Interest Rate Collar

Interest rate collars are done by buying an interest rate cap and selling an interest rate floor. The purchase of a cap sets a maximum interest rate that a borrower would have to pay if the reference rate rises. The sale of a floor sets the minimum interest rate that a borrower can benefit from if the reference rate declines.

Next:

Consider the following collar created by a borrower: a cap purchased with a strike price of 7% and a floor sold with a strike rate of 4%. If the reference rate exceeds 7%, the borrower receives a payment (I got that); if the reference rate is less than 4%, the borrower makes a payment (got that).

Thus, the borrower’s cost will have a range from 4% to 7%

I font quite get this. If interest rates drop to say 0, the cost to the borrower will be 4% (difference between the floor rat and actual rate). If it increases to say 2%, the borrower will lose 2%. If it goes up to 4%, the borrower till be at breakeveen (exercise equals actual).

Why does it then say that the cost will have a range from 4% to 7%?

If interest rates drop below 4%, you pay the market rate on your loan, and you pay the difference between 4% and the market rate on your floor: the net is that you pay 4%. (For example, if market rates dropped to 3%, you would pay 3% on your loan, and 4% – 3% = 1% on the floor: a total of 4%.)

If interest rates rise above 7%, you pay the market rate on your loan, and you receive the difference between the market rate and 7% on your cap: the net is that you pay 7%. (For example, if market rates rose to 9%, you would pay 9% on your loan, and receive 9% – 7% = 2% on your cap: a net of 7%.)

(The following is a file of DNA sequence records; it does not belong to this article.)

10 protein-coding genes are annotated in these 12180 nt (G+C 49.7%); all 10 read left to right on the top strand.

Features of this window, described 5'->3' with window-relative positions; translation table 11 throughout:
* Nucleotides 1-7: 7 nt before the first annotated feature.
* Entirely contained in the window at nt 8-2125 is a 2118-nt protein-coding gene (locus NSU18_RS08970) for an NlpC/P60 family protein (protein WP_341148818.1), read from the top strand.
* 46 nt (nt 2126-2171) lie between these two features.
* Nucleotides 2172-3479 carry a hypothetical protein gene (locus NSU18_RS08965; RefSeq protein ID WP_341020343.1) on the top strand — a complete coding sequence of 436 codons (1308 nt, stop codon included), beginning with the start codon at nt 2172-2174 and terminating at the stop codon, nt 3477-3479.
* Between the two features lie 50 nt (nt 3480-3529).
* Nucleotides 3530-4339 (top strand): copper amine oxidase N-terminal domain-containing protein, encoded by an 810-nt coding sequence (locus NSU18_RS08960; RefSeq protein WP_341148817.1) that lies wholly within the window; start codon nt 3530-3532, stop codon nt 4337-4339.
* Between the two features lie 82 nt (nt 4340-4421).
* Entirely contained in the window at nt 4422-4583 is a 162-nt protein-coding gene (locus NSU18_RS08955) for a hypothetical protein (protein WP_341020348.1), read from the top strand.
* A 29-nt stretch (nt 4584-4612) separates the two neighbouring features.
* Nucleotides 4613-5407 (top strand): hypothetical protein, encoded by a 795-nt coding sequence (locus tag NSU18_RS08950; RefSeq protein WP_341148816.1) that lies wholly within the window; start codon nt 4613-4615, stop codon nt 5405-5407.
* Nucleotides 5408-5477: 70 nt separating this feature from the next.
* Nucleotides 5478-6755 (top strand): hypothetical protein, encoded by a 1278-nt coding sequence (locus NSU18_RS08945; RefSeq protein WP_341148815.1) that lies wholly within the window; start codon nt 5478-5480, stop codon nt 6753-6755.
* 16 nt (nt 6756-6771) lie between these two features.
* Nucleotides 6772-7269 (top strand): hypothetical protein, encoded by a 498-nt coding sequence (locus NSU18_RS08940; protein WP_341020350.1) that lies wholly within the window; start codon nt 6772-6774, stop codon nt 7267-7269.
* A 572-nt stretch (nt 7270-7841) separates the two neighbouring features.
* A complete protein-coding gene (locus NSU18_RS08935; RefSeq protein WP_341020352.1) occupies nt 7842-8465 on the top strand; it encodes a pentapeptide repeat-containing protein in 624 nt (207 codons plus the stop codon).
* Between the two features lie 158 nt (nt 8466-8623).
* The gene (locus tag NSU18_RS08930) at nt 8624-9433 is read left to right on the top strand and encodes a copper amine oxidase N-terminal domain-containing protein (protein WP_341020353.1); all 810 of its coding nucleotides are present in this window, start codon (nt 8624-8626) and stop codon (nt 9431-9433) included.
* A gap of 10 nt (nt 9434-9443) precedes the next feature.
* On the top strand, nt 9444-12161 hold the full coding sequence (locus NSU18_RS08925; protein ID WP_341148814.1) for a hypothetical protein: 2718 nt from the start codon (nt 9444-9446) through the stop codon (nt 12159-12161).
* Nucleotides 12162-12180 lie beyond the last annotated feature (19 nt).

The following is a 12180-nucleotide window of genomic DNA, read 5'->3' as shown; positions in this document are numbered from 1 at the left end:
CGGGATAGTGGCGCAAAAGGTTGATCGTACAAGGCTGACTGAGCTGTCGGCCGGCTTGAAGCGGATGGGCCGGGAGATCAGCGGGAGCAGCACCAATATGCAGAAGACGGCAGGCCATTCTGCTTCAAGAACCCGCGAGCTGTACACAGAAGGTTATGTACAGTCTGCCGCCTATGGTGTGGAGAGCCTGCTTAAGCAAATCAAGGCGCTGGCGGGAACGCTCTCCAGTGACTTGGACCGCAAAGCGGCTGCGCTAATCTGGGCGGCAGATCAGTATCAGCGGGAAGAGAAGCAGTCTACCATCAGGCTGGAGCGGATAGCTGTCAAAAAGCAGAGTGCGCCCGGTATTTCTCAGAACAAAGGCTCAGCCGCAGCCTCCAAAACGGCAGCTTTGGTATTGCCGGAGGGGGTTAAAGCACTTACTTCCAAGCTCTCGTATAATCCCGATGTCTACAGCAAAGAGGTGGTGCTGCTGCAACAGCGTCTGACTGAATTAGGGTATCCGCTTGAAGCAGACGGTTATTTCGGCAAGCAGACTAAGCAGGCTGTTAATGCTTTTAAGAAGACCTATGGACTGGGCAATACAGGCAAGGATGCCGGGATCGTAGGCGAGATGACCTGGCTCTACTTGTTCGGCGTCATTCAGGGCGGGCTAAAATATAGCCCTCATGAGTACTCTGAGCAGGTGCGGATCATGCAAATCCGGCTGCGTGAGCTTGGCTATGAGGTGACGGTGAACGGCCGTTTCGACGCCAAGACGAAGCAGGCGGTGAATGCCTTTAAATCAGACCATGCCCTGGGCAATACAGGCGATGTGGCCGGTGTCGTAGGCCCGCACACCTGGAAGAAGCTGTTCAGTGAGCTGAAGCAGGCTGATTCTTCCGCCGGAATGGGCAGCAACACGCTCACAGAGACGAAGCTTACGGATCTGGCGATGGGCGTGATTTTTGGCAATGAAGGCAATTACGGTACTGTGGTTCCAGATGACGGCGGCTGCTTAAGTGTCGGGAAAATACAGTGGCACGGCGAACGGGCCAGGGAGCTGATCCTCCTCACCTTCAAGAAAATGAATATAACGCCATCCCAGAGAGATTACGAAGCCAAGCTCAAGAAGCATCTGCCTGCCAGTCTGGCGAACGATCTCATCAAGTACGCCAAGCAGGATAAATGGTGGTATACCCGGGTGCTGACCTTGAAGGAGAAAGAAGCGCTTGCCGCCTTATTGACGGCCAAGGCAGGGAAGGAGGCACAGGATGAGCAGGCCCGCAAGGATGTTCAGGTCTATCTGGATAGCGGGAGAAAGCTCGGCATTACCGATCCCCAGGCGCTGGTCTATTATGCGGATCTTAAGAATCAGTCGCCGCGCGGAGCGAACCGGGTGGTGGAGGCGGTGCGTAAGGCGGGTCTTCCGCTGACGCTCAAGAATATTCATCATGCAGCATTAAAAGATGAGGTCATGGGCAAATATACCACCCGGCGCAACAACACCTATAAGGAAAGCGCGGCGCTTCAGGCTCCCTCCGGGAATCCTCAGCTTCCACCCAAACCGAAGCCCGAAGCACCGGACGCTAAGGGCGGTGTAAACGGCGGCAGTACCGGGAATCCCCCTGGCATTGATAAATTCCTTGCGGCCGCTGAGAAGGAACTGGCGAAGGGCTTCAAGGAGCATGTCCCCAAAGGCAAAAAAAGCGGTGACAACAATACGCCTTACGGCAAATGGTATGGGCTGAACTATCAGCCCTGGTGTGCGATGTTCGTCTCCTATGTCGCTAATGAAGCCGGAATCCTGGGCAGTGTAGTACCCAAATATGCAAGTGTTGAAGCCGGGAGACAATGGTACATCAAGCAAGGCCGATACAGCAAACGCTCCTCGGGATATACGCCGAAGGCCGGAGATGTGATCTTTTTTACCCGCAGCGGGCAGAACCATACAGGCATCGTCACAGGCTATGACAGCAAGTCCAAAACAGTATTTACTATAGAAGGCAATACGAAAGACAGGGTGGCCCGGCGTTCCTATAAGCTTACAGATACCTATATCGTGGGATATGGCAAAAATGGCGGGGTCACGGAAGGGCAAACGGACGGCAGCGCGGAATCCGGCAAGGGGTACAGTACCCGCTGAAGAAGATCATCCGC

You flatter me.

You’re quite welcome.

It is also worth noting that companies usually buy the cap at the same price as the sale of floor, making it a “zero cost collar”.

But the payoff is as S2000 said above.

how does it work for reverse collars? So going with the same example, purchase floor 4%, sell cap 7%: if market rates drop to 3%, you pay 3% on the loan and 1% on the floor. net = 4%.

if market rates rise to 8%, you pay 8% on the loan and 1% on the cap, BUT where is the offset to make this a net 7%?

Reverse collars are for lenders, not for borrowers.

You buy the 4% floor; if rates drop to 3% you get 3% on the loan and you get 1% on the floor: 4% total.

You sell the cap at 7%; if rates rise to 8% you get 8% on the loan and pay 1% on the cap: 7% net.

This isn’t quite right, in the reverse collar the long floor will receive payments and short cap will make payments. And the intent is to protect the lender, as opposed to borrower.

So take the example from the magician and imagine it from the other side (i.e. lender and collar seller).

EDIT: posted at same time! I’m referring to franks post.

Thanks, ro!

I read your post (pre-edit) and thought I was losing my mind, which, apart from assuming facts not in evidence, wasn’t altogether surprising. You’ve restored my faith in something. I forget what.

Got it now. Thanks.

My pleasure.

Thank you magician. I was having difficulty with this part

You’re quite welcome.

if we continue in the above eg and take exercise price of cap and floor at lets say 6%.

if the reference rate goes above 6%, say 8% the borrower pays the market rate =8% and receives 2%, whereas if the ref rate goes below 6%, say 2% the borrower pays the market rate = 2% and an additional difference of 6%-2% i.e 4%.

his net payment comes out to be 2%. Have I got this right? How is this transaction making a zero cost dollar?

This isn’t a collar. In essence, it’s a plain vanilla interest rate swap: receive the (floating) market rate and pay (the fixed rate of) 6%.

No, it comes out to 6% (pay 2% on the loan and pay 4% on the floor). You’ve locked in a fixed rate of 6%.

It probably isn’t. Unless the fixed rate on a (market) swap is 6%, this won’t be zero cost.

got it thanks @S2000magician

My pleasure.